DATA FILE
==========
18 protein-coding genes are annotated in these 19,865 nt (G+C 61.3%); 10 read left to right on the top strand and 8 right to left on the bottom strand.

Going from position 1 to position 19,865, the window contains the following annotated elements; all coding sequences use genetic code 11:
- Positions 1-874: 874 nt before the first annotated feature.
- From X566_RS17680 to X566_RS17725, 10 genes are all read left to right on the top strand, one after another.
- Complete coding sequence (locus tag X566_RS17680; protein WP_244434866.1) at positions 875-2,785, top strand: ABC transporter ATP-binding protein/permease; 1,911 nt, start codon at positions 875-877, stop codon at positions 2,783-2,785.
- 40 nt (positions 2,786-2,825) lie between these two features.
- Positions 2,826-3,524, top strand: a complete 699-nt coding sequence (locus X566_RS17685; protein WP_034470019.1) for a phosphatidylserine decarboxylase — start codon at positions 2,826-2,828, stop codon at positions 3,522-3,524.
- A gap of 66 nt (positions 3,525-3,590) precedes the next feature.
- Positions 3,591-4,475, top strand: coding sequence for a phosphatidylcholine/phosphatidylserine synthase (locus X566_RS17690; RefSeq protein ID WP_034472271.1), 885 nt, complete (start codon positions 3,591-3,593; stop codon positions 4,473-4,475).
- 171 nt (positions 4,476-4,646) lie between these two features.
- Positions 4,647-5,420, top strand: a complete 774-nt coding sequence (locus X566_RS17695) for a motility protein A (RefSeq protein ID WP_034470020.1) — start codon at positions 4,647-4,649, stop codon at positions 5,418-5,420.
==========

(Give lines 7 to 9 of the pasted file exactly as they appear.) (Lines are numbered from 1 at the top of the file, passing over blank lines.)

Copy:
- Positions 2,826-3,524, top strand: a complete 699-nt coding sequence (locus X566_RS17685; protein WP_034470019.1) for a phosphatidylserine decarboxylase — start codon at positions 2,826-2,828, stop codon at positions 3,522-3,524.
- A gap of 66 nt (positions 3,525-3,590) precedes the next feature.
- Positions 3,591-4,475, top strand: coding sequence for a phosphatidylcholine/phosphatidylserine synthase (locus X566_RS17690; RefSeq protein ID WP_034472271.1), 885 nt, complete (start codon positions 3,591-3,593; stop codon positions 4,473-4,475).